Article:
The Phenomenon of Aging Essay
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Aging is an existential phenomenon, which is a natural part of development of universal significance (Erickson, 1963 & Havighurst, 1959, in Ponzo, 1992). It is a biological, psychological, and sociological phenomenon. People have specific tasks to accomplish, as they grow older. For example, Erickson views middle age and late adulthood as a time when the individual must develop a sense of generativity and ego integrity or become stagnant and despairing. Jung (1969) believes spirituality is a domain that those over 40 are uniquely qualified to explore.
Despite an increased understanding of aging and an ever-growing number of older adults, the elderly have to deal with age-based expectations and prejudices. As with other minority groups, elderly individuals are subject to negative stereotypes and discrimination. For instance, “older people often are tagged with uncomplimentary labels such as senile, absentminded, and helpless” (McCracken, Hayes, & Dell, 1997, in Gladding, 2000). This negative attitudes and stereotypes, which are known as ageism, prevent intimate encounters with people in different age groups and sometimes lead to outright discrimination (Butler & Lewis, 1973; Bulter et al.
In a review of attitudes towards older individuals, Atkinson and Hackett (1998) found that elderly persons are considered to be rigid, and not adaptable in their thought processes; thought to be in poor health and not very intelligent or alert; inappropriate to have sexual interest or activity. Negative attitude toward elderly persons were present in college students, and among medical staff who feel uncomfortable around elderly patients. Jokes about old age abound and are primarily negative in nature.
These negative stereotypes lead to elderly peoples being viewed as less valued members of society. Older women are even more likely to be viewed negatively by society as a whole. Elderly individuals may come to accept these views and suffer a loss of self-esteem (Sue & Sue, 1999). Unfortunately, individuals who are growing old often deny and dread the process, a phenomenon that Friedan (1993, in Belsky, 1999) calls “the age mystique. ” Even counselors are not immune to ageist attitudes (Belsky, 1999). Healthy Old Age
Old age can be emotionally healthy and a satisfying time of life with a minimum of physical and mental impairment. Butler et al. (1998) observed that besides the general lack of interest in older persons, science and medicine have been more concerned with treating “what went wrong” than with clarifying the complex, interwoven elements necessary to produce and support health. Medicine and the behavioral sciences have mirrored societal attitudes by presenting old age as a grim litany of physical and emotional illness.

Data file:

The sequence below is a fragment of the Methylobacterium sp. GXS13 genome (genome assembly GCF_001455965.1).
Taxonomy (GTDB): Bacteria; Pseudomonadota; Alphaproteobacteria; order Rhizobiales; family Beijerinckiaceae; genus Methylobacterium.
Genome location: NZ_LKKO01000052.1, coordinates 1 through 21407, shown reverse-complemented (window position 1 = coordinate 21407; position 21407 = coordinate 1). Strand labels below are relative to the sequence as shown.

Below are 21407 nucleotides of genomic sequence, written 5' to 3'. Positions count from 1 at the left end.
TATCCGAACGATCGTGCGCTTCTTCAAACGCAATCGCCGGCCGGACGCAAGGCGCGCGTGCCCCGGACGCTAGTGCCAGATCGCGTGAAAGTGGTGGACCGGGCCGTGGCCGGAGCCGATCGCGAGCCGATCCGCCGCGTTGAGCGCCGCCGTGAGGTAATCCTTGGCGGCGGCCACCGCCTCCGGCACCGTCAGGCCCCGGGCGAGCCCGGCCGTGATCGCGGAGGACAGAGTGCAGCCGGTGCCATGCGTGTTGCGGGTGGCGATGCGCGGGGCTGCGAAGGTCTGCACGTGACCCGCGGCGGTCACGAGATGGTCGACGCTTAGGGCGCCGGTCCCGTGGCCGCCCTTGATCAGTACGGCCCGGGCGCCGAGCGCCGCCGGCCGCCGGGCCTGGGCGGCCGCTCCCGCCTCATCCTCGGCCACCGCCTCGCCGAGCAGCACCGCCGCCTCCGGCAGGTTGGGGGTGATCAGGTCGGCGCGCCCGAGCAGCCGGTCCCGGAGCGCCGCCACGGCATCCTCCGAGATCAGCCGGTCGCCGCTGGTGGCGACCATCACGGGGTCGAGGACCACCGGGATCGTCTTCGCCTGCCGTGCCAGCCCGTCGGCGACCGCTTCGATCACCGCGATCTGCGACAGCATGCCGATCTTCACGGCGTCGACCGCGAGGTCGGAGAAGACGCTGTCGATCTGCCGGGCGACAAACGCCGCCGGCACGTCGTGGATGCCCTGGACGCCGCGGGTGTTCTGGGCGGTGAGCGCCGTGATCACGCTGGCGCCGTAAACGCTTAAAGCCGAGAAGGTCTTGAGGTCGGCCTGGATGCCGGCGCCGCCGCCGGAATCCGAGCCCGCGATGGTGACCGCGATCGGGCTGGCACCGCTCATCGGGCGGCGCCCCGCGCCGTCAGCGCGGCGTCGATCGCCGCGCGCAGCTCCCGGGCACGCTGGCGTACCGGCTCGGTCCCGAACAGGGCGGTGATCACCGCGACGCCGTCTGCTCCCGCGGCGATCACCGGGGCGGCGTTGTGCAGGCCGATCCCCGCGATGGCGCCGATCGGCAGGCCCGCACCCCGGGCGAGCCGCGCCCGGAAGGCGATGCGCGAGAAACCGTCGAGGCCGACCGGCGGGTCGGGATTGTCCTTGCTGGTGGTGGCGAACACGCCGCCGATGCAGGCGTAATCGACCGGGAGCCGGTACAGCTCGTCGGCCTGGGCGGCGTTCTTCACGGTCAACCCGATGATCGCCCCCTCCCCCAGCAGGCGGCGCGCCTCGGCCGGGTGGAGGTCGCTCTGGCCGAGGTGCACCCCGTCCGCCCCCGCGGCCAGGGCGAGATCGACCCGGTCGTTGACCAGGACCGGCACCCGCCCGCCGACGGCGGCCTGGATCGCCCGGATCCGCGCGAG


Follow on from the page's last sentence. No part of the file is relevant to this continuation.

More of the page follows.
Until 1960, most of the medical, psychological, psychiatric, and social work literature on the aged was based on experience with the sick and the institutionalized, even though only 5% of the older people were confined to institutions. Decline of the individual was the key concept. Fortunately, research studies that have concentrated on the healthy aged give indications of positive potential for the entire age group. What is healthy old age? In 1994, the World Health Organization first defined health as “a state of complete physical, mental, and social well-being and not merely the absence of disease or infirmity.
” This represents an ideal with many possible interpretations. But the broad elements of health -physical, emotional, and social- is the framework in which one can begin to analyze what is going on well in addition to what is going wrong. The attempt must be made to locate those conditions that enable humans to thrive, not merely survive. The unique developmental task in old age is to clarify, deepen, and find use for what one has already attained in a lifetime of learning and adapting (Butler et al.1998).
Erickson (1963) stated it as ego integrity, the psychosocial task of later life involving accepting one’s life in order to accept impending death. The possessor of this integrity is ready to defend the dignity of his or her own life style against all odds, and they know that life has meaning. Paradoxically this sense of personal significance allows them to accept their insignificance in life-that is, the reality of death (Belsky, 1999). According to Atchely (1994) & Butler et al.
(1998) the ability of the older person to adapt and thrive is contingent on physical health, personality, earlier life experiences, and on the societal supports he or she receives; adequate finances, shelter, medical care, social roles, recreation, and the like. As is true of children, adolescents, and middle-aged, it is imperative that older people continue to develop and change in a flexible manner if health is to be promoted and maintained. Optimal growth and adaptation can occur throughout the life cycle when the individual’s strength and potentials are recognized, reinforced and encouraged by the environment in which he or she lives.